Columns

The Toll of Endless War on American Veterans

November 11, 2019 by Jim Miller

By Jim Miller

As America’s endless wars grind on, largely out of view, we have become good at bombastic displays of patriotism at ballgames and other public venues, but underneath our ritualized nods to the service of our veterans the unseen psychic toll suffered by those who fight our wars remains mostly invisible.

In fact, in the age of the all-volunteer military, most of us don’t really need to think that much about it.

Still the suffering is deep and pervasive, like it or not. Many of us don’t know that one out of ten homeless people on the street is a veteran (with some estimates putting it much higher). Thus, despite our official love of veterans, as a society we are clearly quite comfortable treating them like disposable people. Think about that the next time you see somebody sleeping in a storefront doorway: perhaps that person risked their life for your country.

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A Letter to a Little Boy Who Had His Life Taken Away

November 7, 2019 by Ernie McCray

by Ernie McCray

I came across a letter the other day. A letter I had written to a boy who had his life taken away. A two-year old. Anthony was his name.

It was a letter which my heart insisted I write to maintain my sanity after sitting, as a juror, in a courtroom, where an attorney, a lawyer who was but a wielder of smoke screens on a clear windy day, trying to sway our opinions with what amounted to bullshit by any definition.

I mean I had sat for days being blown away, looking at pictures with arrows pointing

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Building a New World Out of the Ashes of the Old

November 4, 2019 by Jim Miller

By Jim Miller

One day last week, I was sitting at a table in a public space in San Diego doing political advocacy around education funding. And while the young activists I was with had a productive day and talked to a good number of engaged citizens, the thing that stood out to them the most, the thing we joked about, was the “zombie walk.”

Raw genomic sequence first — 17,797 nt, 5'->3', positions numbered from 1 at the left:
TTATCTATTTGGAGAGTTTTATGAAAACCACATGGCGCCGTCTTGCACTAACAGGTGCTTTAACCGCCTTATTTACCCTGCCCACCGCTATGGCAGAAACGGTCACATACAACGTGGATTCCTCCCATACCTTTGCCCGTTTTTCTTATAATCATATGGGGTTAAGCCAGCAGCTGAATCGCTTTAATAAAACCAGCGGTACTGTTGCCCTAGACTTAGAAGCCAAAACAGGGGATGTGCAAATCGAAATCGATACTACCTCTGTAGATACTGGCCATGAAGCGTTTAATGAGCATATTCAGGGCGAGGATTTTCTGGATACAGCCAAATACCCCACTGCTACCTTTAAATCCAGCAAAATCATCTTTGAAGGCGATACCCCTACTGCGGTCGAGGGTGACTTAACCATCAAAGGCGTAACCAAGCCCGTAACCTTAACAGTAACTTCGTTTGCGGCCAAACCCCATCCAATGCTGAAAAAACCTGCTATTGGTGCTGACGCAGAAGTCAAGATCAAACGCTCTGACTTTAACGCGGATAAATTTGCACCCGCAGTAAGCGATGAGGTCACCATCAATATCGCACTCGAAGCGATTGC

This was the blank-faced, numb carriage of the majority of people closed off by ear buds or zoned out on their phones who couldn’t be bothered to even grant us (or anyone else for that matter) human recognition.

We were dead to them as they were to themselves.

That’s what you notice if you spend a lot of time watching people in public. It’s not that folks are angry or even alienated; they’re beyond alienation.

Of course, in the virtual world on our screens and on social media, we are full of animation, thrilled at our representations of ourselves or angry, very angry about the latest outrage usually committed by those outside of our self-selected silos.

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Trying to Help Children Create a Peaceful World

October 29, 2019 by Ernie McCray

by Ernie McCray

Trying to help children create a peaceful world is difficult, to say the least. The reason being, I suppose, is because war seems to be the default way human beings have chosen, over time, to solve problems between nations.

Children are groomed to accept armed conflict in such a world.

I mean I grew up in the 40’s running around with my buddies, loudly mouthing the whistling and booming noises of bombs exploding and the rat-a-tat-tat sounds of war we learned how to playfully mimic at the movies on many a Saturday afternoon.

We were grunts and swabbies and jarheads and flyboys all wrapped in one, anchoring aweigh and flying off into the wild blue yonder and storming beaches and rolling those caissons along, practically every day.

Nobody ever said “Hey, haven’t you children ‘play killed’ enough people today?”

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As We Watch California Burn Yet Again It’s Time to Say Yes to ‘Save Our San Diego Countryside’

October 28, 2019 by Jim Miller

By Jim Miller